All Bots Aside: Filling Broadway's Empty Seats

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New York attorney general Eric T. Schneiderman recently released a report detailing his office's investigation into the ticketing industry titled "Obstructed View: What's Blocking New Yorkers From Getting Tickets." Of particular focus within the report is the rampant use of "bots," which allow brokers to purchase a significant amount of tickets in a short amount of time -- sometimes as many as 1,000 in the first minute that tickets go on sale. Schneiderman's report primarily focuses on concerts and sporting events, but I want to expand the conversation to an industry not mentioned, one that contributed $12.57 billion to the NYC economy between 2014-2015 and supported 89,000 jobs -- Broadway.

My agency specializes in entertainment and sits on the front lines of some of the world's most celebrated ticketed events, including Broadway. I've seen first-hand the rise of digital and the effect it's had on the ticketing landscape, and I'm in support of any efforts to bring this conversation to the forefront. Yes, some of the hottest shows on Broadway are feeling the impact of bots. But my fear is that we're fighting the battle on the wrong front.

In the entertainment business, when something has heat -- whether it's a concert, sporting event, or a Broadway show -- it attracts exploitation. If there's an easy buck to be made, someone is going to try to make it, bots or no bots.

Don't misunderstand me -- consumers are getting ripped off. That's a problem, and actions should be taken to help solve it. But the issue of bots is not the problem keeping me up at night. The issue that I'm losing sleep over is the war that NYC's most beloved industry is fighting on the audience development front as it struggles to replenish aging audiences. It's here that more than ever before we need inventive collaborations between our local government officials and the powers-that-be on Broadway.

This year alone, 2 million seats on Broadway will go unsold. And this is not an outlier year. This number has remained consistent for the past decade -- a decade that concurrently saw incredible financial success for the industry. Using the average ticket price on Broadway, those 2 million empty seats represent approximately $200 million in annual untapped equity.

Meanwhile, one million NYC public school students are watching the deterioration of arts education within their schools. If you are a student who lives in an impoverished neighborhood, chances are you have no arts programs at all.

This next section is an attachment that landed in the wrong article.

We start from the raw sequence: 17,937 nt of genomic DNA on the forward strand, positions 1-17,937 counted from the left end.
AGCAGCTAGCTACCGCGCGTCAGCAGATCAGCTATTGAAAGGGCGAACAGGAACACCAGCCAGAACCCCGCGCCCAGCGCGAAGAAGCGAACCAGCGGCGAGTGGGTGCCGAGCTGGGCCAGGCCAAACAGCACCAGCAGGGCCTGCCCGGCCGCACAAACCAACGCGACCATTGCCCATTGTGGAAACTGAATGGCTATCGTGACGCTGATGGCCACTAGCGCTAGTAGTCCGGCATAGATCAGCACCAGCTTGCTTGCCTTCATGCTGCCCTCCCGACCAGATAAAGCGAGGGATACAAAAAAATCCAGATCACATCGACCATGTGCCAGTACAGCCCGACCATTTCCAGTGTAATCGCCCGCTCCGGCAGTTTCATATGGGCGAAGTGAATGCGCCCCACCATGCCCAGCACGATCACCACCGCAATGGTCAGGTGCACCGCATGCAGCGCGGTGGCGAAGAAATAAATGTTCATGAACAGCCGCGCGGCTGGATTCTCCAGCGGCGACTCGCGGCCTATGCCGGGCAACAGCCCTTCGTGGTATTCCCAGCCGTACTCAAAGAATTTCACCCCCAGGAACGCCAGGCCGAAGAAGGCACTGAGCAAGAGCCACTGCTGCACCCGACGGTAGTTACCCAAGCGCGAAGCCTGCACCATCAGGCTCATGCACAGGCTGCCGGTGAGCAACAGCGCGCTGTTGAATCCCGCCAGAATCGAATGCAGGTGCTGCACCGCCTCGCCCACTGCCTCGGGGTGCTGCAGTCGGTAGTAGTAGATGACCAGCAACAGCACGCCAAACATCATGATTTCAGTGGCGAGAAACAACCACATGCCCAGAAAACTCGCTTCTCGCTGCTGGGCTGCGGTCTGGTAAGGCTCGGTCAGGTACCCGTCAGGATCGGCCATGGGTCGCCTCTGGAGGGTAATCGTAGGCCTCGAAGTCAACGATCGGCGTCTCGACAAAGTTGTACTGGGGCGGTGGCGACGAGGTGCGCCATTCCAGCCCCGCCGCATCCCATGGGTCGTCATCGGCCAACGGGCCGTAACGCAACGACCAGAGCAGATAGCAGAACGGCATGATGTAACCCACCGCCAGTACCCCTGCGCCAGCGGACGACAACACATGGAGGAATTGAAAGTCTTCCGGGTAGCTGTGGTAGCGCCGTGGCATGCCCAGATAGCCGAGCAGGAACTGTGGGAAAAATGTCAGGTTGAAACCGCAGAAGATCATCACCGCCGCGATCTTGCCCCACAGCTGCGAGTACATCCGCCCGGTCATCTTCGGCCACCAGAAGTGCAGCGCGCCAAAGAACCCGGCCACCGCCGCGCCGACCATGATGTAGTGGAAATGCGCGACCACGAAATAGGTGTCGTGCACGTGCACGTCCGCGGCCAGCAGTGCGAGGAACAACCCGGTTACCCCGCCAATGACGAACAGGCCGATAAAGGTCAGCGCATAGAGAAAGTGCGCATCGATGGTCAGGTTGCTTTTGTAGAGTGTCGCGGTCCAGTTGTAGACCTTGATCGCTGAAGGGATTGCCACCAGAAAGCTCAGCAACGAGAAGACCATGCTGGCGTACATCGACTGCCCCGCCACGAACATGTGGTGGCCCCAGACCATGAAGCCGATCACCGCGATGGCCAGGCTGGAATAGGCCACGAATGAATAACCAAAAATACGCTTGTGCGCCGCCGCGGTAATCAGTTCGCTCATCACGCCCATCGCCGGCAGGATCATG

After watching this cycle for years, I founded The Situation Project in 2011 to provide high performing NYC public schools in these arts-deficient, underserved areas access to this unused inventory. The majority of these experiences have been Broadway shows. Through this 501(c)3, producers (who can all confidently project when they'll have dead inventory) offer tickets at a reduced rate for these deserving school groups. It's a simple win-win. Shows sell large groups of tickets that would otherwise go unsold; schools enrich their arts curriculum. And Broadway builds new audiences. Make that a win-win-win.

While we are proud of our efforts, we are only a drop in the bucket. All of the major Broadway players are committed to these efforts through many of their own initiatives -- think The Shubert Foundation, Jujamcyn Theatres' Givenik, The Nederlander Organization's Jimmy Awards, and The Broadway League's Broadway Bridges.

All of these organizations have done and will continue to do valuable work for Broadway, but we need more. We need legislation that supports inventive private/public partnerships that can inject arts access where traditional funding has dried up. We need tax credits for producers who prioritize inventive uses for their unused inventory. We need incentive programs for schools that are prioritizing arts enrichment opportunities for their students. In short, we need the same energy and outrage that's focused on bots to be focused on the creation of new policies that demand arts be a central part of our local students' educational development, no matter the political or fiscal climate.

On Broadway, we're sitting on untapped equity that could power this type of policy -- if only we make it a priority.